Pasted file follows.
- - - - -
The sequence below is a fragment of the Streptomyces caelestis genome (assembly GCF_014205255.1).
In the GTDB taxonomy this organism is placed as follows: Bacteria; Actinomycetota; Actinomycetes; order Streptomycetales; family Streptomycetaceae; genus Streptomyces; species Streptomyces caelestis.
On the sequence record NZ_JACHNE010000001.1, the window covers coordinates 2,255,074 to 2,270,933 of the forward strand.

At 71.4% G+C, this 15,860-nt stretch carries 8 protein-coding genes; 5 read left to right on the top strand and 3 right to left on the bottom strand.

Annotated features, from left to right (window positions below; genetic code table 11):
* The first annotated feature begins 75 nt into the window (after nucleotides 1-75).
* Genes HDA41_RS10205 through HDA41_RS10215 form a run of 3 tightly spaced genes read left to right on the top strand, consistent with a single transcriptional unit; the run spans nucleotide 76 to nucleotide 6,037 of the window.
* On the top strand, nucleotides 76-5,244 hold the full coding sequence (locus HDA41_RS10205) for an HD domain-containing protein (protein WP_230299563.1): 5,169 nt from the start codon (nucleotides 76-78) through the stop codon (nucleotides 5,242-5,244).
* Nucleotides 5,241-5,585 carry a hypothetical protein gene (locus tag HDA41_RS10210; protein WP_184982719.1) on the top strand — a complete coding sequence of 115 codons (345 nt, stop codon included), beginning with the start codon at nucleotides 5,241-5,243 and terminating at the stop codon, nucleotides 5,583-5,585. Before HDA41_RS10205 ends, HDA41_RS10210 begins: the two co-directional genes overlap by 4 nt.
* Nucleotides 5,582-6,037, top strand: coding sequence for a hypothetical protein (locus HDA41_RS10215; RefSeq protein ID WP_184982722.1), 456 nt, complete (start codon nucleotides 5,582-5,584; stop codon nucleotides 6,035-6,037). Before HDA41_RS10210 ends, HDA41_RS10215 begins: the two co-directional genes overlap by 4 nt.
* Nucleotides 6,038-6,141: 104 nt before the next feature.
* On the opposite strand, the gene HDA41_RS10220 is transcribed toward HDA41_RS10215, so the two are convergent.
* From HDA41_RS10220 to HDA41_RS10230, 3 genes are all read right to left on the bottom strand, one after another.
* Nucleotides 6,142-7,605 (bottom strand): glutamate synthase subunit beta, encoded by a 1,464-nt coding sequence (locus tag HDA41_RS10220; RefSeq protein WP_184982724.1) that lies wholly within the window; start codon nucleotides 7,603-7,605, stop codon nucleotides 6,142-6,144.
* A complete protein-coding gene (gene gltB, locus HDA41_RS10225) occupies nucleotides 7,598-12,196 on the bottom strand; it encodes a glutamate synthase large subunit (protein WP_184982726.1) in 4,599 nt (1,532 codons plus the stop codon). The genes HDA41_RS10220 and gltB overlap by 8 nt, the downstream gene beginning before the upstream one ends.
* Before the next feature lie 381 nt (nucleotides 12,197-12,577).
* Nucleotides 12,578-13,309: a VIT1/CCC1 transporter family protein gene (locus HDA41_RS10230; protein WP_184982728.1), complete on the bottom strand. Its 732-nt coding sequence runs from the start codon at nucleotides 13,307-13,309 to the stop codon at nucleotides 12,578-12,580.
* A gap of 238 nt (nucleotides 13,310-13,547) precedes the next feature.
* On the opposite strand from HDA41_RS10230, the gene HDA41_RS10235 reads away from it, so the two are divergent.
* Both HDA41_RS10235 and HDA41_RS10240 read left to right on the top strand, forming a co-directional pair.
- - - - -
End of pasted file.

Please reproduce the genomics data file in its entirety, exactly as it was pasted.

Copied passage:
The sequence below is a fragment of the Streptomyces caelestis genome (assembly GCF_014205255.1).
In the GTDB taxonomy this organism is placed as follows: Bacteria; Actinomycetota; Actinomycetes; order Streptomycetales; family Streptomycetaceae; genus Streptomyces; species Streptomyces caelestis.
On the sequence record NZ_JACHNE010000001.1, the window covers coordinates 2,255,074 to 2,270,933 of the forward strand.

At 71.4% G+C, this 15,860-nt stretch carries 8 protein-coding genes; 5 read left to right on the top strand and 3 right to left on the bottom strand.

Annotated features, from left to right (window positions below; genetic code table 11):
* The first annotated feature begins 75 nt into the window (after nucleotides 1-75).
* Genes HDA41_RS10205 through HDA41_RS10215 form a run of 3 tightly spaced genes read left to right on the top strand, consistent with a single transcriptional unit; the run spans nucleotide 76 to nucleotide 6,037 of the window.
* On the top strand, nucleotides 76-5,244 hold the full coding sequence (locus HDA41_RS10205) for an HD domain-containing protein (protein WP_230299563.1): 5,169 nt from the start codon (nucleotides 76-78) through the stop codon (nucleotides 5,242-5,244).
* Nucleotides 5,241-5,585 carry a hypothetical protein gene (locus tag HDA41_RS10210; protein WP_184982719.1) on the top strand — a complete coding sequence of 115 codons (345 nt, stop codon included), beginning with the start codon at nucleotides 5,241-5,243 and terminating at the stop codon, nucleotides 5,583-5,585. Before HDA41_RS10205 ends, HDA41_RS10210 begins: the two co-directional genes overlap by 4 nt.
* Nucleotides 5,582-6,037, top strand: coding sequence for a hypothetical protein (locus HDA41_RS10215; RefSeq protein ID WP_184982722.1), 456 nt, complete (start codon nucleotides 5,582-5,584; stop codon nucleotides 6,035-6,037). Before HDA41_RS10210 ends, HDA41_RS10215 begins: the two co-directional genes overlap by 4 nt.
* Nucleotides 6,038-6,141: 104 nt before the next feature.
* On the opposite strand, the gene HDA41_RS10220 is transcribed toward HDA41_RS10215, so the two are convergent.
* From HDA41_RS10220 to HDA41_RS10230, 3 genes are all read right to left on the bottom strand, one after another.
* Nucleotides 6,142-7,605 (bottom strand): glutamate synthase subunit beta, encoded by a 1,464-nt coding sequence (locus tag HDA41_RS10220; RefSeq protein WP_184982724.1) that lies wholly within the window; start codon nucleotides 7,603-7,605, stop codon nucleotides 6,142-6,144.
* A complete protein-coding gene (gene gltB, locus HDA41_RS10225) occupies nucleotides 7,598-12,196 on the bottom strand; it encodes a glutamate synthase large subunit (protein WP_184982726.1) in 4,599 nt (1,532 codons plus the stop codon). The genes HDA41_RS10220 and gltB overlap by 8 nt, the downstream gene beginning before the upstream one ends.
* Before the next feature lie 381 nt (nucleotides 12,197-12,577).
* Nucleotides 12,578-13,309: a VIT1/CCC1 transporter family protein gene (locus HDA41_RS10230; protein WP_184982728.1), complete on the bottom strand. Its 732-nt coding sequence runs from the start codon at nucleotides 13,307-13,309 to the stop codon at nucleotides 12,578-12,580.
* A gap of 238 nt (nucleotides 13,310-13,547) precedes the next feature.
* On the opposite strand from HDA41_RS10230, the gene HDA41_RS10235 reads away from it, so the two are divergent.
* Both HDA41_RS10235 and HDA41_RS10240 read left to right on the top strand, forming a co-directional pair.